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John Craven, project officer from the Suffolk County archaeological service, Wednesday removes the bones of a Roman-era skeleton believed to be about 1,900 years old.
John Craven, project officer from the Suffolk County archaeological service, Wednesday removes the bones of a Roman-era skeleton believed to be about 1,900 years old. (Ben Murray / S&S)
John Craven, project officer from the Suffolk County archaeological service, Wednesday removes the bones of a Roman-era skeleton believed to be about 1,900 years old.
John Craven, project officer from the Suffolk County archaeological service, Wednesday removes the bones of a Roman-era skeleton believed to be about 1,900 years old. (Ben Murray / S&S)
The skeleton of a Roman-era person believed to have been buried about 1,900 years ago lies in a shallow ditch at a building site in Beck Row Wednesday just before archaeologists removed the bones.
The skeleton of a Roman-era person believed to have been buried about 1,900 years ago lies in a shallow ditch at a building site in Beck Row Wednesday just before archaeologists removed the bones. (Ben Murray / S&S)

BECK ROW, England — Archaeologists at a construction site for houses near RAF Mildenhall have uncovered a complete human skeleton estimated to be about 1,900 years old.

The preserved bones, believed to have been buried in the first or second century during the late Iron Age, were found Monday by Suffolk County Council archaeology service worker John Sims as he excavated a Roman-era trench at the site.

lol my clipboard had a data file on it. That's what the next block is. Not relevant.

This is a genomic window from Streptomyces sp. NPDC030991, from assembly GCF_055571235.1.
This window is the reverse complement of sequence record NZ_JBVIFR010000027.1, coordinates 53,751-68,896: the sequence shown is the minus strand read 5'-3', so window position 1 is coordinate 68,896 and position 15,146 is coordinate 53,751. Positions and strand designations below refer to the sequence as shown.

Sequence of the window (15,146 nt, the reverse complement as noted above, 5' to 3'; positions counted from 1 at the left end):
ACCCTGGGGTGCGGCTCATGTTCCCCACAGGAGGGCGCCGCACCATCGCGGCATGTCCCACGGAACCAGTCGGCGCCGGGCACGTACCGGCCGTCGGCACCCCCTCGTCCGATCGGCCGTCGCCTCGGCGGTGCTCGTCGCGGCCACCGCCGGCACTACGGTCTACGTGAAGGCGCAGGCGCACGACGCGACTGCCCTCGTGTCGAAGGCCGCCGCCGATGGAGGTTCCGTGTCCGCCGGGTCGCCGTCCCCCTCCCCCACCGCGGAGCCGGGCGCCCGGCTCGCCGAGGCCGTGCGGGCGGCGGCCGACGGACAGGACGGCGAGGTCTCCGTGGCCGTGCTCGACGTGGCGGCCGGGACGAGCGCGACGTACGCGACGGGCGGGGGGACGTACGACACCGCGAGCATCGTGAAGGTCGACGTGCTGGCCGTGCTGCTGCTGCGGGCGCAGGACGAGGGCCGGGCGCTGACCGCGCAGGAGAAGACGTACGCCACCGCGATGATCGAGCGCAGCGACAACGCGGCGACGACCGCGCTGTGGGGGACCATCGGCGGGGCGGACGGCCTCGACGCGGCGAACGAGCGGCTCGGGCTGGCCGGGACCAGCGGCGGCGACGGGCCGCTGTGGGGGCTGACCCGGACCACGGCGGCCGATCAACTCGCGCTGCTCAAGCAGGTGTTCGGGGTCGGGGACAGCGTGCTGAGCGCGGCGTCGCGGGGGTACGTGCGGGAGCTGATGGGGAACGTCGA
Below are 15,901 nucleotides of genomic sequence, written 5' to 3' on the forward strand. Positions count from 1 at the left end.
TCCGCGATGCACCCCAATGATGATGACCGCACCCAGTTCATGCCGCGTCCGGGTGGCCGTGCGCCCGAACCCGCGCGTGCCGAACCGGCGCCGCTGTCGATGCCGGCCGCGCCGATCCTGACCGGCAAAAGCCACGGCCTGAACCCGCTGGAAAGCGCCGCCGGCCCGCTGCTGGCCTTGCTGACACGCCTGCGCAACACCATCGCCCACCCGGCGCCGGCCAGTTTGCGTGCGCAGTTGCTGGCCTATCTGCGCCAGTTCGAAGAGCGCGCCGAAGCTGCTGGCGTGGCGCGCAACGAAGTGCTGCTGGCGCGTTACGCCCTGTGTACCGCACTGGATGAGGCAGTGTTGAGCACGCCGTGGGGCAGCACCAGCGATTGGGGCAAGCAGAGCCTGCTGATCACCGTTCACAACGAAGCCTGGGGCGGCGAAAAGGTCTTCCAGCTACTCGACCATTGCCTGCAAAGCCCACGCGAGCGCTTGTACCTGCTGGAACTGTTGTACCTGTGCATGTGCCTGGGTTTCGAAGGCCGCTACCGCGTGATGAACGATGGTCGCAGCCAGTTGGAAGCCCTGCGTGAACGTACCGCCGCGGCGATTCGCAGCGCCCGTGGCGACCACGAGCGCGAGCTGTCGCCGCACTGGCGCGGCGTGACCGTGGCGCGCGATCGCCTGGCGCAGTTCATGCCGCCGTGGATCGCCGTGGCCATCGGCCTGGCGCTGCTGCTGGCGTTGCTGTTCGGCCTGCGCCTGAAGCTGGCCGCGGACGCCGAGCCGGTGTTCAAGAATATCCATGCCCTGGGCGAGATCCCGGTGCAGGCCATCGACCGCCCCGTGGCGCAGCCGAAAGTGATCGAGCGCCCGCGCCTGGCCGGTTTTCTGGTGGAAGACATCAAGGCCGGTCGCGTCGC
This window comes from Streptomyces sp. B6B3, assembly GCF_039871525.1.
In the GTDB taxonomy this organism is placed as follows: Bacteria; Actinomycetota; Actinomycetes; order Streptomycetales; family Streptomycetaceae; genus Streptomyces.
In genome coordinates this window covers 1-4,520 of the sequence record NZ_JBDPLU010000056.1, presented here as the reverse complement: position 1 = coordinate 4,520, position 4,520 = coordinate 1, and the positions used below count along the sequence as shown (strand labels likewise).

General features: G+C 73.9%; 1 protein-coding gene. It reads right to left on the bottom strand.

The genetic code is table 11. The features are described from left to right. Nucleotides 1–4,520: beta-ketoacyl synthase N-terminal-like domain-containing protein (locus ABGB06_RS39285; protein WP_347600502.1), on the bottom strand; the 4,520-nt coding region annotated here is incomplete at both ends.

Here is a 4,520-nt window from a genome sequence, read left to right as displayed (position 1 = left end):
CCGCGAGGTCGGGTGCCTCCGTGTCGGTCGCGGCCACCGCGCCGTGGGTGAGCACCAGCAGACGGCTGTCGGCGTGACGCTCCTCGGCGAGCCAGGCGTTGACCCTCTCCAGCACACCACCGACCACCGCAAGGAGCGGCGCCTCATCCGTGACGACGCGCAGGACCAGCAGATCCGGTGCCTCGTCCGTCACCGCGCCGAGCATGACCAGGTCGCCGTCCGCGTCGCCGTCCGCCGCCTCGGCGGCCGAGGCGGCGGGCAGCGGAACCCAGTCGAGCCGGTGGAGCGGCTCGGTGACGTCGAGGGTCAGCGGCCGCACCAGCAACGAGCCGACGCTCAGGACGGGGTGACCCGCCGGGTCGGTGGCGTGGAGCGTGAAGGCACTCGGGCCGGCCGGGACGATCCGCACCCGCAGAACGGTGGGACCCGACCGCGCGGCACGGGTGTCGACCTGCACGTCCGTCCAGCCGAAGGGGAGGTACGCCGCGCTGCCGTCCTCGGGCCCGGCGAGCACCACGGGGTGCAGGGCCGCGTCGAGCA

“This person appears to have been placed in what was an open ditch,” archaeology service project officer John Carver said Wednesday.

Carver said human remains are regularly found at construction sites in the area, but a specimen as complete as the Beck Row skeleton was less common.

Archaeologists were digging out cross sections of ditches believed to have been used for agricultural purposes, possibly drainage or irrigation, when the bones were found, Carver said.

The archaeological service regularly gains permission to investigate construction sites before foundations are poured, Carver said.

The position of the body – on its side with one arm stretched out – and lack of any monument led Carver to believe the person had not been formally buried there, he said.

Clues about the age of the skeleton were found at the construction site in previous weeks, including three first-century broaches, part of another human skull and a complete pig skeleton. In January, archaeologists also found ancient pottery, building materials, a Roman coin and a medieval belt buckle at the site.

The construction is part of an effort by a local developer to build scores of new homes for U.S. airmen and their families just yards from the Mildenhall fence line, though the Air Force has not contracted for the houses.

Sims, who dubbed the skeleton “Yorrick” after the skull in Shakespeare’s “Hamlet,” uncovered and sketched the position of the remains before Carver removed them Wednesday afternoon.

The bones will be added to the service’s collection for further study, Carver said.

The discovery of human remains at Air Force building sites has occurred a number of times in the past, most recently at RAF Lakenheath, when archaeologists dug up the remains of a 4,000-year-old female skeleton and several other sets of remains in the fall of 2005.

In 1998, one of the most famous finds from the region, an Anglo-Saxon warrior buried with his sword, shield, spear and horse, was found at RAF Lakenheath.

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